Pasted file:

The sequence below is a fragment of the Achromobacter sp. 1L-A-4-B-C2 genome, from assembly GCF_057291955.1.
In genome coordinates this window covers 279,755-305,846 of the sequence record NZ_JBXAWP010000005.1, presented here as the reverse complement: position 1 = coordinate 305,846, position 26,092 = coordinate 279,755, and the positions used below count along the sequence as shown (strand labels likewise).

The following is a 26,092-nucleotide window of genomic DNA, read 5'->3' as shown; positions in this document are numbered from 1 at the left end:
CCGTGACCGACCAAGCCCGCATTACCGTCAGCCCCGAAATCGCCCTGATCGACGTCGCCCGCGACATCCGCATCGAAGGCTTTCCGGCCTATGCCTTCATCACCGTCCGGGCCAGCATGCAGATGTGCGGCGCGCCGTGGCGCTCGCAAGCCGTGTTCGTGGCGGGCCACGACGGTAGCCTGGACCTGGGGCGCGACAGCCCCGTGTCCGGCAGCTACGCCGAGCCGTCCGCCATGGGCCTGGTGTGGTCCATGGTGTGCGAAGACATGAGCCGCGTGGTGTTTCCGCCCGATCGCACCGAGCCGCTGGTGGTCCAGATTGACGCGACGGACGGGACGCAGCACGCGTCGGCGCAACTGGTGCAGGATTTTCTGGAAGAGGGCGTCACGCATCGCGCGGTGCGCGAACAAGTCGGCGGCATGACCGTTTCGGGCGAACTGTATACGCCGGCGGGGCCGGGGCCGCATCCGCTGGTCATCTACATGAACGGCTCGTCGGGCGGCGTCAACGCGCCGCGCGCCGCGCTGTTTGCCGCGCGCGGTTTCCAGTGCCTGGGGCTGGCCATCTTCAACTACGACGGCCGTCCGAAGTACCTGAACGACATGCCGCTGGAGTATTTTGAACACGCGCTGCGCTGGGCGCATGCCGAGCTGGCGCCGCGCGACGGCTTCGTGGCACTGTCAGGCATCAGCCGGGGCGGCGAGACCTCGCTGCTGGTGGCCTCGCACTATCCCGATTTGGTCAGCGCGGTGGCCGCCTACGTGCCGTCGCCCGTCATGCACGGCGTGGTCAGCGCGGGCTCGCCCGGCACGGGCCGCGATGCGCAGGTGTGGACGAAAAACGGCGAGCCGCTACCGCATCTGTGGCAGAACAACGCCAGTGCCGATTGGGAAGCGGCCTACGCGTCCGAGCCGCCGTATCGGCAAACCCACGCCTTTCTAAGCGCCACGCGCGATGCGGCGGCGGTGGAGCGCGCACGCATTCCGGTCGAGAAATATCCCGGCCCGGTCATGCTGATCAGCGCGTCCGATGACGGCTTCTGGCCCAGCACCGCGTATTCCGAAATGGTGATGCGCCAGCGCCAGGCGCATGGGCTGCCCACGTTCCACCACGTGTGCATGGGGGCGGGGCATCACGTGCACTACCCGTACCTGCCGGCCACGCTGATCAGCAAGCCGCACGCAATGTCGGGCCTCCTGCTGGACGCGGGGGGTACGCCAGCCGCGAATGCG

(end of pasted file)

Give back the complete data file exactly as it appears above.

The sequence below is a fragment of the Achromobacter sp. 1L-A-4-B-C2 genome, from assembly GCF_057291955.1.
In genome coordinates this window covers 279,755-305,846 of the sequence record NZ_JBXAWP010000005.1, presented here as the reverse complement: position 1 = coordinate 305,846, position 26,092 = coordinate 279,755, and the positions used below count along the sequence as shown (strand labels likewise).

The following is a 26,092-nucleotide window of genomic DNA, read 5'->3' as shown; positions in this document are numbered from 1 at the left end:
CCGTGACCGACCAAGCCCGCATTACCGTCAGCCCCGAAATCGCCCTGATCGACGTCGCCCGCGACATCCGCATCGAAGGCTTTCCGGCCTATGCCTTCATCACCGTCCGGGCCAGCATGCAGATGTGCGGCGCGCCGTGGCGCTCGCAAGCCGTGTTCGTGGCGGGCCACGACGGTAGCCTGGACCTGGGGCGCGACAGCCCCGTGTCCGGCAGCTACGCCGAGCCGTCCGCCATGGGCCTGGTGTGGTCCATGGTGTGCGAAGACATGAGCCGCGTGGTGTTTCCGCCCGATCGCACCGAGCCGCTGGTGGTCCAGATTGACGCGACGGACGGGACGCAGCACGCGTCGGCGCAACTGGTGCAGGATTTTCTGGAAGAGGGCGTCACGCATCGCGCGGTGCGCGAACAAGTCGGCGGCATGACCGTTTCGGGCGAACTGTATACGCCGGCGGGGCCGGGGCCGCATCCGCTGGTCATCTACATGAACGGCTCGTCGGGCGGCGTCAACGCGCCGCGCGCCGCGCTGTTTGCCGCGCGCGGTTTCCAGTGCCTGGGGCTGGCCATCTTCAACTACGACGGCCGTCCGAAGTACCTGAACGACATGCCGCTGGAGTATTTTGAACACGCGCTGCGCTGGGCGCATGCCGAGCTGGCGCCGCGCGACGGCTTCGTGGCACTGTCAGGCATCAGCCGGGGCGGCGAGACCTCGCTGCTGGTGGCCTCGCACTATCCCGATTTGGTCAGCGCGGTGGCCGCCTACGTGCCGTCGCCCGTCATGCACGGCGTGGTCAGCGCGGGCTCGCCCGGCACGGGCCGCGATGCGCAGGTGTGGACGAAAAACGGCGAGCCGCTACCGCATCTGTGGCAGAACAACGCCAGTGCCGATTGGGAAGCGGCCTACGCGTCCGAGCCGCCGTATCGGCAAACCCACGCCTTTCTAAGCGCCACGCGCGATGCGGCGGCGGTGGAGCGCGCACGCATTCCGGTCGAGAAATATCCCGGCCCGGTCATGCTGATCAGCGCGTCCGATGACGGCTTCTGGCCCAGCACCGCGTATTCCGAAATGGTGATGCGCCAGCGCCAGGCGCATGGGCTGCCCACGTTCCACCACGTGTGCATGGGGGCGGGGCATCACGTGCACTACCCGTACCTGCCGGCCACGCTGATCAGCAAGCCGCACGCAATGTCGGGCCTCCTGCTGGACGCGGGGGGTACGCCAGCCGCGAATGCG